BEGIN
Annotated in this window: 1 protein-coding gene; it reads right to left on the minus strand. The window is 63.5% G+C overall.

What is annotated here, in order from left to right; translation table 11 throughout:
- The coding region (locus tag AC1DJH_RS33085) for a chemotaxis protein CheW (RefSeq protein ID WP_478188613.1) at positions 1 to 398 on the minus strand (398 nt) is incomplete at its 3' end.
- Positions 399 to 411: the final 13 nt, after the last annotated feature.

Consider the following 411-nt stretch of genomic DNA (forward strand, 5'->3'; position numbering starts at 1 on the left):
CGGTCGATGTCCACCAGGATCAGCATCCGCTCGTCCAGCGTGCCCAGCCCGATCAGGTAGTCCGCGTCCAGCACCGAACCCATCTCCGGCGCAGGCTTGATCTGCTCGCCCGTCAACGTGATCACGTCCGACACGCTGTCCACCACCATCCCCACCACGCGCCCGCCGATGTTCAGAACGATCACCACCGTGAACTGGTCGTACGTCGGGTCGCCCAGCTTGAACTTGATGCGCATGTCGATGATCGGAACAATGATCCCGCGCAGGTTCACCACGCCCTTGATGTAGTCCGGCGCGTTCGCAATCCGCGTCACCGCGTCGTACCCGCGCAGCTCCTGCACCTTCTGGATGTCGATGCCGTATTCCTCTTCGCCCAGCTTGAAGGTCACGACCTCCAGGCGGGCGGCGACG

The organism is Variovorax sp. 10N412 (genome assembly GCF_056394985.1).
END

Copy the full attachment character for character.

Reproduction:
Annotated in this window: 1 protein-coding gene; it reads right to left on the minus strand. The window is 63.5% G+C overall.

What is annotated here, in order from left to right; translation table 11 throughout:
- The coding region (locus tag AC1DJH_RS33085) for a chemotaxis protein CheW (RefSeq protein ID WP_478188613.1) at positions 1 to 398 on the minus strand (398 nt) is incomplete at its 3' end.
- Positions 399 to 411: the final 13 nt, after the last annotated feature.

Consider the following 411-nt stretch of genomic DNA (forward strand, 5'->3'; position numbering starts at 1 on the left):
CGGTCGATGTCCACCAGGATCAGCATCCGCTCGTCCAGCGTGCCCAGCCCGATCAGGTAGTCCGCGTCCAGCACCGAACCCATCTCCGGCGCAGGCTTGATCTGCTCGCCCGTCAACGTGATCACGTCCGACACGCTGTCCACCACCATCCCCACCACGCGCCCGCCGATGTTCAGAACGATCACCACCGTGAACTGGTCGTACGTCGGGTCGCCCAGCTTGAACTTGATGCGCATGTCGATGATCGGAACAATGATCCCGCGCAGGTTCACCACGCCCTTGATGTAGTCCGGCGCGTTCGCAATCCGCGTCACCGCGTCGTACCCGCGCAGCTCCTGCACCTTCTGGATGTCGATGCCGTATTCCTCTTCGCCCAGCTTGAAGGTCACGACCTCCAGGCGGGCGGCGACG

The organism is Variovorax sp. 10N412 (genome assembly GCF_056394985.1).